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Veterans’ Week 2021
Service, courage and sacrifice - at home, around the world and across generations.
Every year during the lead up to Remembrance Day on November 11, we honour those who have served Canada in times of war, military conflict and peace.
This year marks a number of milestone anniversaries, including the 90th anniversary of Remembrance Day itself.
On November 8, we mark Indigenous Veterans Day. First Nations, Métis and Inuit people in Canada have a long and proud tradition of military service to our country.
Explore the stories of those who have served and sacrificed for our country and reflect on their contributions and courage by visiting here.
Lest we forget.
Remember Indigenous Veterans Day
November 8 is Indigenous Veterans Day, a day to honour the contributions of Indigenous Veterans like Corporal Russ Moses.
Russ Moses was a residential school survivor and Korean War Veteran. Since he passed away in 2013, his son John has worked tirelessly to keep his memory alive.
“Even though he was engaged in war and combat, he said the food was better and the discipline was less than it was in residential school.”
100 years of the Remembrance Poppy in Canada
2021 marks the centennial of the red poppy being officially adopted as a symbol of remembrance for those who served in the First World War.
In July 1921, the Great War Veterans’ Association, a forerunner of The Royal Canadian Legion, adopted the poppy as the flower of Remembrance.
Today, millions of Canadians as well as people around the world wear the red poppy every November in memory of the sacrifice of those who have served in uniform over the years.
The Royal Canadian Legion is marking the 100th anniversary with a Gallery of Remembrance. The Legion invites you to submit photos and messages in honour of Canada’s war dead and Veterans to the Gallery here.
You can find more on the history of the Remembrance Poppy on Veterans Affairs Canada’s Quick Facts page.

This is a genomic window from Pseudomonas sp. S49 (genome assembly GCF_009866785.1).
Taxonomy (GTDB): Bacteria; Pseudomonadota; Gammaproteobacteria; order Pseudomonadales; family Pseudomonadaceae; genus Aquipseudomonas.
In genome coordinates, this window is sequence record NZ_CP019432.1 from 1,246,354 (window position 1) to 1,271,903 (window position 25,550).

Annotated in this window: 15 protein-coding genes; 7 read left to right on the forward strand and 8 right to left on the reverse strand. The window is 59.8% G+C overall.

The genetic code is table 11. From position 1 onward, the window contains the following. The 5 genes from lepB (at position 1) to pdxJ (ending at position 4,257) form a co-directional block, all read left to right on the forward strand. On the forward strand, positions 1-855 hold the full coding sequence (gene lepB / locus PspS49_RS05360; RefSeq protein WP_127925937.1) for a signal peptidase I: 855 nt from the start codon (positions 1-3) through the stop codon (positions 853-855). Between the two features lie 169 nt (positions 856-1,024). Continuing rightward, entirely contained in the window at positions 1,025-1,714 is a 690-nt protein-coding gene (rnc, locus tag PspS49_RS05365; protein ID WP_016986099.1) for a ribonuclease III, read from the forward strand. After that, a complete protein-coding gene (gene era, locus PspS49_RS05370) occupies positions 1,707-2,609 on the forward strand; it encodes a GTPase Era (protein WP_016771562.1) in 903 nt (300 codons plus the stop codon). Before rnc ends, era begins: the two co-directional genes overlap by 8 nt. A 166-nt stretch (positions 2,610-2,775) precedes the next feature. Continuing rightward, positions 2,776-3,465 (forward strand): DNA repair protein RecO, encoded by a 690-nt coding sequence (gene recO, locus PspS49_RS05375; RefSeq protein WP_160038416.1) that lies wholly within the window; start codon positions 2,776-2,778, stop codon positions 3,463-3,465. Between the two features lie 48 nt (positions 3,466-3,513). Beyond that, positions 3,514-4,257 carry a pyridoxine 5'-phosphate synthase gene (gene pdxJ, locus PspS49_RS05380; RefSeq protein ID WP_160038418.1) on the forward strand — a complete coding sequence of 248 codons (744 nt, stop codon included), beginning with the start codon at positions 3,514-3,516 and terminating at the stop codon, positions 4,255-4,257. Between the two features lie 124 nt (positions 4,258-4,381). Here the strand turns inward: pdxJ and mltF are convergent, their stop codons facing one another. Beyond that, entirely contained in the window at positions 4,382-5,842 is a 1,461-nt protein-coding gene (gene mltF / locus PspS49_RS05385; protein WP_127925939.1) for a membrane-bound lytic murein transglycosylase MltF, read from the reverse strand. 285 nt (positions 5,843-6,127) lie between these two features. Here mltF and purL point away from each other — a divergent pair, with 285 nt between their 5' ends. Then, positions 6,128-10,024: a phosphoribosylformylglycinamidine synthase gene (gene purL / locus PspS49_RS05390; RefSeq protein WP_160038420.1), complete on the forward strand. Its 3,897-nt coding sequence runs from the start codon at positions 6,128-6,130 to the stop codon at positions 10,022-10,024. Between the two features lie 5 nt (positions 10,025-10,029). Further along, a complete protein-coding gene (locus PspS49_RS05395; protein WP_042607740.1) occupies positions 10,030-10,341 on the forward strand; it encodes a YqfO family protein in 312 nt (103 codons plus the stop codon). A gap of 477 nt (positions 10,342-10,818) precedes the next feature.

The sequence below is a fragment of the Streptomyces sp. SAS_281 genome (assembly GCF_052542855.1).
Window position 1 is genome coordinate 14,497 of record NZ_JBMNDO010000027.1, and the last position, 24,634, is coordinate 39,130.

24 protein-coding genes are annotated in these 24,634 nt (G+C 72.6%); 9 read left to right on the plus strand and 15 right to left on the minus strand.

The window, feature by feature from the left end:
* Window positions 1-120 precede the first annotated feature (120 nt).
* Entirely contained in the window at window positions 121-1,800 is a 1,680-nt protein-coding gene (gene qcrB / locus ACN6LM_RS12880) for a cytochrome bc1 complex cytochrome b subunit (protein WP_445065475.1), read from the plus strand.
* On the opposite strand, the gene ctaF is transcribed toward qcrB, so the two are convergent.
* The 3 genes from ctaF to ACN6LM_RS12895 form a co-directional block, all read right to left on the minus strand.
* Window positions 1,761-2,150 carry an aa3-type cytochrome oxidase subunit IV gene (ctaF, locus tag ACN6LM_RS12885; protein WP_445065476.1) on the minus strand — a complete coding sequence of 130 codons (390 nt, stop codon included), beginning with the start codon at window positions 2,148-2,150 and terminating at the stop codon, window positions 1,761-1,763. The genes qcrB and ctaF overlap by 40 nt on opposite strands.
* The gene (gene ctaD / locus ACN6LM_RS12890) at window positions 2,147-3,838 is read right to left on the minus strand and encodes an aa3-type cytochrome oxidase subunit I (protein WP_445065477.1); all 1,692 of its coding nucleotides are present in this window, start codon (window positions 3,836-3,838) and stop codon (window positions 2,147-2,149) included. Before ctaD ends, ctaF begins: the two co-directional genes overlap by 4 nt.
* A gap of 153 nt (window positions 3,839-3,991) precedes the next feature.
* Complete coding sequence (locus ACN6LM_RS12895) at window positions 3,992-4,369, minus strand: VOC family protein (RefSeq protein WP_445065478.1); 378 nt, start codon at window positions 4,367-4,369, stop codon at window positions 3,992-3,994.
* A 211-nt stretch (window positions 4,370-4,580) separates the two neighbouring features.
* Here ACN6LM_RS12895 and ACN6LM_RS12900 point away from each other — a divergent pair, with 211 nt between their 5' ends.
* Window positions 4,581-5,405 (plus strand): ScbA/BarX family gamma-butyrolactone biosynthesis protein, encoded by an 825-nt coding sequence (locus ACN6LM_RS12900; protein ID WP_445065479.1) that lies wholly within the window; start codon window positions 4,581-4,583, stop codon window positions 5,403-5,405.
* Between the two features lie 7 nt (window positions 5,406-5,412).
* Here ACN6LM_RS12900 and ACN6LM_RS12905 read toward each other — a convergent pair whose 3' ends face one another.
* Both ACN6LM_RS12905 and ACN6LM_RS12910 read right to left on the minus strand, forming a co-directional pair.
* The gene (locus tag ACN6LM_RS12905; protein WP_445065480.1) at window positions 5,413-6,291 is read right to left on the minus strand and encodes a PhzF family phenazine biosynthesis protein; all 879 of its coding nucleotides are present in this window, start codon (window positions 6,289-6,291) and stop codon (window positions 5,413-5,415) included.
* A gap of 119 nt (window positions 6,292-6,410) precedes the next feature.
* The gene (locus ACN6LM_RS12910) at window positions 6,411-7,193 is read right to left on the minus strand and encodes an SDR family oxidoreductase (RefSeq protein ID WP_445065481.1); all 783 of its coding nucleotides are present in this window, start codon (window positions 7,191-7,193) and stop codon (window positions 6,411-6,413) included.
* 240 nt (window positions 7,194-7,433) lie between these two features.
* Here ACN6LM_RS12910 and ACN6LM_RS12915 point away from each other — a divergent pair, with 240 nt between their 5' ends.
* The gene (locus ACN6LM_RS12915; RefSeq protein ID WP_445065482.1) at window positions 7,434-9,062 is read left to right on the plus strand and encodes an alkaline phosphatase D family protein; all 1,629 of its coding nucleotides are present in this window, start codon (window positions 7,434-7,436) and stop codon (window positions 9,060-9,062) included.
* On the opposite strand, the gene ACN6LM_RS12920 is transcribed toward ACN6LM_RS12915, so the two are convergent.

Veteran Success Story
Captain Judy Harper: Blazing trails all her life
Throughout her military career, Captain (Ret.) Judy Harper has always been the first woman in her role, either as an operational commander or in senior positions in National Defence Headquarters.
“As a child, I never knew how limited options were for women,” she says—in the military or in general. Perhaps that is why she led the way for many women to advance to senior roles in the Canadian Armed Forces (CAF).
65 years of Peacekeeping
23 November 2021 marks 65 years since the beginning of the United Nations Emergency Force in Egypt.
It was the first large-scale international peacekeeping mission.
Thousands of Canadian peacekeepers served in Egypt’s Sinai Peninsula from 1956 to 1967, where they helped enforce a ceasefire between Egypt and Israel.
They faced many dangers, and 33 Canadians lost their lives during the mission.
We remember their sacrifices and the courage of all Canadian peacekeepers.
Programs and services
Be heard in the CAF-DND Sexual Misconduct Class Action settlement: File a claim by November 24
As part of the CAF-DND Sexual Misconduct Class Action Settlement, individuals who experienced sexual misconduct while serving in the Canadian Armed Forces, and/or during employment with the Department of National Defence or the Staff of the Non-Public Funds, Canadian Forces, can file a confidential claim for financial compensation and apply to participate in the Restorative Engagement program.
Sexual misconduct includes any form of verbal or physical sexual harassment, discrimination on the basis of sex, gender, gender identity or sexual orientation, and sexual assault.
Individuals can file a claim online with the independent court-appointed Claims Administrator or download a Claim Form and submit it to the Claims Administrator by email, fax or mail. Claim forms must be filed by the deadline, 24 November 2021.